Your teeth are not the sole focus of your dental care at our Grand Prairie dental practice. We believe that protecting your gums is equally important for preventing oral diseases. Our practice offers comprehensive care for your gums, also known as periodontal tissue.
One primary oral health concern for patients and dentists alike is periodontal disease. The bacteria found in plaque cause inflammation that attacks the gums, leading to periodontal disease.
If left untreated, your periodontal disease can affect the underlying bone as well, putting you at risk for tooth and bone loss. Beyond its effects in the mouth, periodontal disease has also been linked with systemic conditions like heart disease and diabetes.
Periodontal disease is a progressive condition that occurs in stages. The mildest form of periodontal disease is gingivitis, in which the gums may be red and swollen but no permanent damage is evident.
The next phase is periodontitis, when pockets develop in the gums and the connective tissue that holds the teeth in place is compromised. Patients who have advanced periodontitis may face bone and tooth loss, as those connective tissues are destroyed.
While examining your gums, your dentist will look for signs of periodontal problems, like redness, swelling, bleeding or pockets in the gums. If you’ve noticed any of these symptoms at home, be sure to bring them to your dentist’s attention.
Your symptoms will help your dentist determine what treatment is appropriate. For gingivitis, a thorough professional cleaning that removes plaque and tartar and reduces the amount of oral bacteria will typically suffice.
As periodontal disease advances, however, the treatments become more invasive. Periodontitis may necessitate a root planing and scaling, in which the dentist cleans between the roots and the gums and smoothes the surface of the root to prevent the collection of plaque.
Gum flap surgery, when a dentist makes an incision in the gum for better access to the clean the root, may also be necessary if other treatments are ineffective.
Our practice is capable of treating all phases of periodontal disease and helping you to develop a plan for home care that can prevent a recurrence.
In addition to treating periodontal disease, our dentists can also make aesthetic improvements to your gums if they are needed.
Your teeth may get most of the attention, but your gums also have a significant influence on your smile’s appearance. If the gumline is asymmetrical, uneven, or the gums are too prominent, your smile may look strange.
From Our Blog:
The dental implant procedure includes a small piece of titanium inserted into gum tissue where tooth loss has occurred. This serves as the base for a cosmetic restoration. The patient will go from tooth loss to a fully functional tooth that is so close to natural, no one will be able to tell the dental implants from biological teeth.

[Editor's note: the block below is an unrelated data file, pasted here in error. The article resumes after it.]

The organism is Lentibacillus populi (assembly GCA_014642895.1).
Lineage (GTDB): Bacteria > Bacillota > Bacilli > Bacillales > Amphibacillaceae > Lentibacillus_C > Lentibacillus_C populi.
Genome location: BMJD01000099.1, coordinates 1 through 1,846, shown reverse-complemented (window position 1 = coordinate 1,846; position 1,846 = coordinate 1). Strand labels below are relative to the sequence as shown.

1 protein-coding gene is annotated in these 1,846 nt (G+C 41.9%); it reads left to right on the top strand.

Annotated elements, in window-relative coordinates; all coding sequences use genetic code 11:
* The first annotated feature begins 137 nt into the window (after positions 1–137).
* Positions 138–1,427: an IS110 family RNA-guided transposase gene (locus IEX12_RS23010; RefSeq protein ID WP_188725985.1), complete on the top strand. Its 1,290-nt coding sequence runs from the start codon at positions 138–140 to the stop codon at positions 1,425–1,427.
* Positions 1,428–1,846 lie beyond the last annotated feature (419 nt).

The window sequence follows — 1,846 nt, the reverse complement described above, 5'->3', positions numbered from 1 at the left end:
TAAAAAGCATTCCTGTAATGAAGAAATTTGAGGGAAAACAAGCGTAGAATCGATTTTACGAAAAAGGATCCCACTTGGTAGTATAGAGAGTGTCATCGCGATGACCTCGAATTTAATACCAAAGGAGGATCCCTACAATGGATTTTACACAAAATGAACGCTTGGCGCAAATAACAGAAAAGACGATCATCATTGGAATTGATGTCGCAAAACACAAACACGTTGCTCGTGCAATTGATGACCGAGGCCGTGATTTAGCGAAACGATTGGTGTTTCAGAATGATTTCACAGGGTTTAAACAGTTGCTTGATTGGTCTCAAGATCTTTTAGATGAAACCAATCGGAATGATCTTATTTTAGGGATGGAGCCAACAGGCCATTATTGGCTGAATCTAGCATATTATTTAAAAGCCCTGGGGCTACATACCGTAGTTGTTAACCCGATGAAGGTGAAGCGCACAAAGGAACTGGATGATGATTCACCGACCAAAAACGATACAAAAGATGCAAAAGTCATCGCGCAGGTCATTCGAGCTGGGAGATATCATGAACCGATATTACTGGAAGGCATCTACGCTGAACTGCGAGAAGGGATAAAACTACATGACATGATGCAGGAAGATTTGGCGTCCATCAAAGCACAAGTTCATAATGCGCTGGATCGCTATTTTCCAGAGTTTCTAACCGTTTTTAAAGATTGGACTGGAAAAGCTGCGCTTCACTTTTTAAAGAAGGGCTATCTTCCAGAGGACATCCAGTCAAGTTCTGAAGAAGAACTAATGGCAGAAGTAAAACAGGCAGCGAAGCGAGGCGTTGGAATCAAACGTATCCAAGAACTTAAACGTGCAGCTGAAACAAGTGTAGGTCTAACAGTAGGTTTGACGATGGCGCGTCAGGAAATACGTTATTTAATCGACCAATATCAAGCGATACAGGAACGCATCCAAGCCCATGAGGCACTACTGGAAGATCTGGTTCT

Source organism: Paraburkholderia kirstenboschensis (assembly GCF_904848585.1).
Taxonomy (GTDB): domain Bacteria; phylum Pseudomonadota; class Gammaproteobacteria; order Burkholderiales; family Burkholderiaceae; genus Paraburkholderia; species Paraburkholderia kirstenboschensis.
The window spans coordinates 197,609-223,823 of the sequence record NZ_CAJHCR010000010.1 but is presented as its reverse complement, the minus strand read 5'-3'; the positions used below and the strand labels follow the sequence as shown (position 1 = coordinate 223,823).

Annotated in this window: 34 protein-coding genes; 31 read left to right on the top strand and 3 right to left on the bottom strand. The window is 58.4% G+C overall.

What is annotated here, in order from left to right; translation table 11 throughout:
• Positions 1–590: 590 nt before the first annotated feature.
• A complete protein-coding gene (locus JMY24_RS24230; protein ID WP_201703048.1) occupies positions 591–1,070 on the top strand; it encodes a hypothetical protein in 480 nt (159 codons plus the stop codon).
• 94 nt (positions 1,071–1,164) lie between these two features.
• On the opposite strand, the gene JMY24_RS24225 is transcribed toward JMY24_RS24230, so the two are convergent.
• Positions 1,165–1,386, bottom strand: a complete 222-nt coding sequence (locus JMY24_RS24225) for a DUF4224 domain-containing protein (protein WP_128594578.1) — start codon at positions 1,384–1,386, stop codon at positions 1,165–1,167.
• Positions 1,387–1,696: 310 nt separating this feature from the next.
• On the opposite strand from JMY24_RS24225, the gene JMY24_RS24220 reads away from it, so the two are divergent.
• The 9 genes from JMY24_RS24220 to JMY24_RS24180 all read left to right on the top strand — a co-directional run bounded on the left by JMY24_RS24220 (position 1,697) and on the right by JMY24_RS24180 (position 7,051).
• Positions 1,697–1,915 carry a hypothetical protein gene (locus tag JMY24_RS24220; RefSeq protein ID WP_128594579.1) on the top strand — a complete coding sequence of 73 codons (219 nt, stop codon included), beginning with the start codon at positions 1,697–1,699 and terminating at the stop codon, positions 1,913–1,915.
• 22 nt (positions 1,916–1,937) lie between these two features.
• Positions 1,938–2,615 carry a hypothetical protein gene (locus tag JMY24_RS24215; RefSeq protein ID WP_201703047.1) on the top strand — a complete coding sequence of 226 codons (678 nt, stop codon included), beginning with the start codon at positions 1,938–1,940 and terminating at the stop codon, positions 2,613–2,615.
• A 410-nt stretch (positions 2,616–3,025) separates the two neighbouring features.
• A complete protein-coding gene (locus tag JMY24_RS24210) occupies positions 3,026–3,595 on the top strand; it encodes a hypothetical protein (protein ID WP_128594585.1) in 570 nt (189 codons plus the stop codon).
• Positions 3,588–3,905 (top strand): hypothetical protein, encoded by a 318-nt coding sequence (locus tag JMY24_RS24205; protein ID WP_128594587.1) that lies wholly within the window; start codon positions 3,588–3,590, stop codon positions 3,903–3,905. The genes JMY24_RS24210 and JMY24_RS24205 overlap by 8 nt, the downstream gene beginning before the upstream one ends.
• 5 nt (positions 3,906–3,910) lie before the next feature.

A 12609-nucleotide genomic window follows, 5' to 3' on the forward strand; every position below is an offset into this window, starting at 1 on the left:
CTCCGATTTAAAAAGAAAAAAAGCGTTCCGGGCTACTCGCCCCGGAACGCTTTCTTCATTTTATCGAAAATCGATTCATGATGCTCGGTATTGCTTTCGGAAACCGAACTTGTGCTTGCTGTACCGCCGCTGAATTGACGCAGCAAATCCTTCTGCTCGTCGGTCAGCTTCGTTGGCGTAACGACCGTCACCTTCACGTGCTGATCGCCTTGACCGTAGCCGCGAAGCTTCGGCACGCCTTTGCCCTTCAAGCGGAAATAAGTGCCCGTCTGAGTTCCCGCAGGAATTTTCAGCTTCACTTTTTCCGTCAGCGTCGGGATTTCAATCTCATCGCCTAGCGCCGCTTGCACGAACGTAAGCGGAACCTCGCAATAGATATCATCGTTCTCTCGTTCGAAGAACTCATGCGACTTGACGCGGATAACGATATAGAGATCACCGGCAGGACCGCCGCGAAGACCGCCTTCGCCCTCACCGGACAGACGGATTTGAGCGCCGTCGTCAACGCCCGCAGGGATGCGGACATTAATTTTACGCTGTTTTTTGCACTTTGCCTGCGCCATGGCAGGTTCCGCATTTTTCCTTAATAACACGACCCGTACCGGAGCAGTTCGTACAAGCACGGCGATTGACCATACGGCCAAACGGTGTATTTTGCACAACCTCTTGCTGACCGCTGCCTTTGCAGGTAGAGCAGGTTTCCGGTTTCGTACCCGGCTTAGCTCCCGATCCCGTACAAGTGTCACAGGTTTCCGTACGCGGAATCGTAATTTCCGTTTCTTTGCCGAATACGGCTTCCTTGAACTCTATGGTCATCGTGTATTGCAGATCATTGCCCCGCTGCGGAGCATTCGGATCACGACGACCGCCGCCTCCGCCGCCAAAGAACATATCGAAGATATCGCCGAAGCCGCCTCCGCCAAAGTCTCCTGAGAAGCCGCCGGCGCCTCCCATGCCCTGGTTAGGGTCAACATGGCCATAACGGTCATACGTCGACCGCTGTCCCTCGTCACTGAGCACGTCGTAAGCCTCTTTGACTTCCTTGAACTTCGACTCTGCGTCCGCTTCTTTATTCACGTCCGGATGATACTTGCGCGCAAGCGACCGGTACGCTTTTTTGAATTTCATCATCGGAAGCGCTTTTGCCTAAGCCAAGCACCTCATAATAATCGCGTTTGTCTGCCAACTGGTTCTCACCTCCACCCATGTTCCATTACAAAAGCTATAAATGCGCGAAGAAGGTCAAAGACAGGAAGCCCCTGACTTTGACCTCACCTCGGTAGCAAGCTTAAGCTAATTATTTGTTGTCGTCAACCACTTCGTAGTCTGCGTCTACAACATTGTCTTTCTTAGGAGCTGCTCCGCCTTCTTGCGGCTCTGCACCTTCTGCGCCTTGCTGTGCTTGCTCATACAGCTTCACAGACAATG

Implant dentistry is a process that can take about one year to complete. Tooth loss can have occurred from trauma, decay or infection, but the cause should not impact the result.
The implant process is initiated by surgically embedding a titanium post into the gum tissue where one or more teeth have been lost. A healing period of four to six months follows this surgery. During this time, the implant will be grafting to bone tissue. The beauty of titanium is that extensive research has proven this metal has unique properties that not only promote metal and bone to merge, but also encourages bone growth in the area of tooth loss. Read More…
As with most illnesses or medical conditions, there are several degrees of severity. The same pertains to gum disease. From the onset of gingivitis to the more serious periodontitis, there are usually many signs that would warrant a visit to The Dental Place in Grand Prairie, TX for an accurate diagnosis and treatment.
Chronic bad breath can be an indicator that you are experiencing gum disease. The usual culprit to halitosis is attributed to the foods we eat. But excess bacteria build-up in the mouth can linger on teeth, gum tissue and in between teeth causing gingivitis and the onset of gum disease. Read More…
Many patients ask the dentist about bleeding gums and whether that symptom is cause for concern. The answer, in short, is a resounding yes! Bleeding gums are never normal, and they often indicate a mild form of gum disease known as gingivitis.
Gum disease is a progressive condition, and as it advances, it causes more damage to your gum tissue. In its most severe forms, gum disease can even lead to tooth and bone loss.
Fortunately, the mildest form of gum disease can be readily treated by your dentist with a thorough professional cleaning. If you act early, you can avoid the more invasive treatments that are needed for advanced periodontal disease. Read More…